Poe describes the torturous pit as such”the pit, whose horrors had been destined for so bold a recusant as myself, the pit, typical of hell, and regarded by rumour as the Ultima Thule of all their punishments” The idea of pit plays into the internal fear of eternal damnation ingrained in the public’s subconscious via the repeated doctrines of the church. Poe even directly alludes to the Book of Revelations through candlelight. Playing further into the idea of modern religious indoctrination Poe reverses the figure of Jesus Christ. In The Book of Revelations Jesus is illuminated by candles, “and in the midst of the seven candlesticks one like unto the Son of man, clothed with a garment down to the foot.” The presence of candles in The Pit and Pendulum becomes sinister as the narrator remarks, “And then my vision fell upon the seven tall candles upon the table…

I saw the lips of the black-robed judges.” Poe used The Book of Revelations to compare the judges to Jesus and “pervert the imagery in the name of horror.” Poe knew the indoctrination of the church altered the subconscious of the readers and used that to his advantage.

The historical context for the story provided a very real reference for which the audience could relate back. Dramatizing the crimes of the Spanish Inquisition deliberately attacked the fear of the political institution of the church further. Part of the structure of the Catholic church was rooted in the massacre of thousands of non-believers. Poe knew of the historical context and managed to not only remind the reader of past indiscretions, but also dig into the fear of damnation.

The reader can not escape the temporal and immaterial of the story much like the narrator cannot escape his fictional imprisonment. Poe continues his investigation of the human psyche through the motif of the pendulum. The one universal concept that plagues every reader is that of inevitable death. Poe obsessively wrote about death throughout his career. The Pit and the Pendulum is the ultimate amalgam of his obsession and people’s greatest fear. The pendulum is described as the weapon of time by Poe, ” in lieu of a scythe (Time) held what at a casual glance I supposed to be the pictured image of a huge pendulum..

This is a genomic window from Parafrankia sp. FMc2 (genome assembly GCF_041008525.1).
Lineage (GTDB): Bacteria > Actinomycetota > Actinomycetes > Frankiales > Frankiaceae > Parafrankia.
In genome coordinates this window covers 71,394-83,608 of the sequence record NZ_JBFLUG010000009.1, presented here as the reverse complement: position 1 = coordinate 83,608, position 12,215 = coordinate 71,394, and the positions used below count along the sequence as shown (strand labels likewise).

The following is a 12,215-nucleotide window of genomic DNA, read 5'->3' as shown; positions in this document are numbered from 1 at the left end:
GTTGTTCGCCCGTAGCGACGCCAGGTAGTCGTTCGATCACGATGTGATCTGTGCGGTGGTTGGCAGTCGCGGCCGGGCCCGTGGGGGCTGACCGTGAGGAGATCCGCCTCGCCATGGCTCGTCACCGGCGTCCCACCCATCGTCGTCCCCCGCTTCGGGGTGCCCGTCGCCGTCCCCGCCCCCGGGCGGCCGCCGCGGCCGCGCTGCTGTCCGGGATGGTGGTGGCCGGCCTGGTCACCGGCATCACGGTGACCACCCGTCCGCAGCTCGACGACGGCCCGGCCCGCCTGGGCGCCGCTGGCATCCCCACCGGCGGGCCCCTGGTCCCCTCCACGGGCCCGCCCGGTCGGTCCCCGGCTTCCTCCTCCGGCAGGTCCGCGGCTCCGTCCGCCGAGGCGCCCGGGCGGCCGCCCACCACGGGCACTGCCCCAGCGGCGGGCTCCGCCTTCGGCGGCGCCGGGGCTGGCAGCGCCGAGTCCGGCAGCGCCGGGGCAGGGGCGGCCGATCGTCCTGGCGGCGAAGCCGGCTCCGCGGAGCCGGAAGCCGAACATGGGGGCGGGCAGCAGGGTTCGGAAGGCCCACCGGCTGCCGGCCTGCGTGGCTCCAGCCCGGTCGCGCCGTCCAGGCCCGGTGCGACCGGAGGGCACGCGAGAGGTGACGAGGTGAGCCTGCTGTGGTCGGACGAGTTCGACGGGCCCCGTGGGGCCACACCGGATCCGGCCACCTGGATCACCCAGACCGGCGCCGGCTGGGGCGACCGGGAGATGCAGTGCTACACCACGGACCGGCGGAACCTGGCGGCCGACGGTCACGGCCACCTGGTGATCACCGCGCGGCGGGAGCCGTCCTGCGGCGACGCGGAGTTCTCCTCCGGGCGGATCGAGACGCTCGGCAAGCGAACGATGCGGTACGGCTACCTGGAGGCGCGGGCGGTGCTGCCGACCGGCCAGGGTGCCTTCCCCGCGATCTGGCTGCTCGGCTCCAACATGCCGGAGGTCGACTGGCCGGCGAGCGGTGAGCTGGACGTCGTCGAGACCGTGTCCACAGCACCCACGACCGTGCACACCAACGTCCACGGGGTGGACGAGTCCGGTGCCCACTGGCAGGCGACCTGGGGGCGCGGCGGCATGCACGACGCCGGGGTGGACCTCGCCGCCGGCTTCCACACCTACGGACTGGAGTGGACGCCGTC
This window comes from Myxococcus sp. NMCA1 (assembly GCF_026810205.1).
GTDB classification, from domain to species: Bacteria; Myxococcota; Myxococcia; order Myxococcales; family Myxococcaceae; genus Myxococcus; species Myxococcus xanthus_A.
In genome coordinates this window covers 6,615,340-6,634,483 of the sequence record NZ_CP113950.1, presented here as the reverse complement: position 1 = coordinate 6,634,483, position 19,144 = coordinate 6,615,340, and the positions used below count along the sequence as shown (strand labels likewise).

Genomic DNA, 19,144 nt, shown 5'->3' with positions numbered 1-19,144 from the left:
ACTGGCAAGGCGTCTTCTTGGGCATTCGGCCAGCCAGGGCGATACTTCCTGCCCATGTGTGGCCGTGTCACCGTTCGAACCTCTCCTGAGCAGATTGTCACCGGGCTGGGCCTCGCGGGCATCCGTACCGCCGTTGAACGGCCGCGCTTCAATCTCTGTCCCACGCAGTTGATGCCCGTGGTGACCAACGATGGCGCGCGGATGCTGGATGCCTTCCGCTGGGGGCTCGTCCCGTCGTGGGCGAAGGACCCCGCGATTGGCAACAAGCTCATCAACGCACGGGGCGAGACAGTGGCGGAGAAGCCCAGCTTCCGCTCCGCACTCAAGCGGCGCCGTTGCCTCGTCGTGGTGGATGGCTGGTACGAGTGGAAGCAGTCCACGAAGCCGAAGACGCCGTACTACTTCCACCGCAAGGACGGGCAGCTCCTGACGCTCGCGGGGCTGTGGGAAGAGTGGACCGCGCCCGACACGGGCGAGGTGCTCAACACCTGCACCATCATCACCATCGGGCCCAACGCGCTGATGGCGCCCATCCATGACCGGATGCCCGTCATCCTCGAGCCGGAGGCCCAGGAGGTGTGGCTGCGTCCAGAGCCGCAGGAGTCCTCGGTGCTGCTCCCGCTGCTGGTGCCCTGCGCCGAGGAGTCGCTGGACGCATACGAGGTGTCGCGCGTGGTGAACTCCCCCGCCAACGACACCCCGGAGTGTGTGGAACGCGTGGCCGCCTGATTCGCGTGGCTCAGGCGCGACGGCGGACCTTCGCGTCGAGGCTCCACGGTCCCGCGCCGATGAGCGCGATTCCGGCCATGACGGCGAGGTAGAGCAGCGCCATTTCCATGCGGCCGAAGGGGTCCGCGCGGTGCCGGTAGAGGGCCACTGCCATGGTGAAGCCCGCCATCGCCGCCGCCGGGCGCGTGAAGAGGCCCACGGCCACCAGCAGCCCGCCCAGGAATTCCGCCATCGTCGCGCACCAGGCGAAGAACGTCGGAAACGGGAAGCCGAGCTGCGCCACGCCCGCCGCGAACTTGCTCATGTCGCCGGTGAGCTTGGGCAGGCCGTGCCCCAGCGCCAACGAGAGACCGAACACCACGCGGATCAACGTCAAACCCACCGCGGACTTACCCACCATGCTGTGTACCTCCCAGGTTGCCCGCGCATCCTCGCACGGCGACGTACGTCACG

.its sweep was brief, and of course slow.” The image of Time is equated to the grim reaper by implying that it usually carries a scythe. The swinging of the pendulum also implies the daunting passage of time and the fear of what occurs when the clock stops. The presence of the pendulum in the pit has been said to be “an allegory of the most basic human situation and dilemma.” The basic fear of death and the need to understand what follows the last tick of the clock haunts all men. Religion was a feasible and indoctrinated answer to what occurred after death. The public then relied on the church for answers.

However, the fear of damnation then plagued the mind. The subconscious associated the political system of the church with that of order and answers, but the presence of the pit remained. Thus a deep rooted fear of a life with the church and a life without the church dwelled. Edgar Allan Poe knew of the internal strife and targeted it. The choice to dramatize such a traumatic event in history was to accentuate the fears that still resided in modern society. His work continued to revive past predicaments that echoed modern social issues. Poe’s shift towards the invasion of the subconscious best suited the use of historical context. He knew that inciting fear into the public was best rendered with attacking rooted and residing conflicts.

Religion was an especially taboo topic as the church dominated many aspects of modern life. The reader was reminded of the Spanish Inquisition’s crimes in the name of Catholicism as it disrupted the purity of the church’s foundation. Poe incited the fear of death with the pendulum, vilified the church via the Spanish Inquisition, and consequently threatened the structure the church provided. American Gothic was then lead to be defined by new terms as Edgar Allan Poe continued to use the subconscious to arouse fear rather than rely on exploiting external threats to alarm the reader.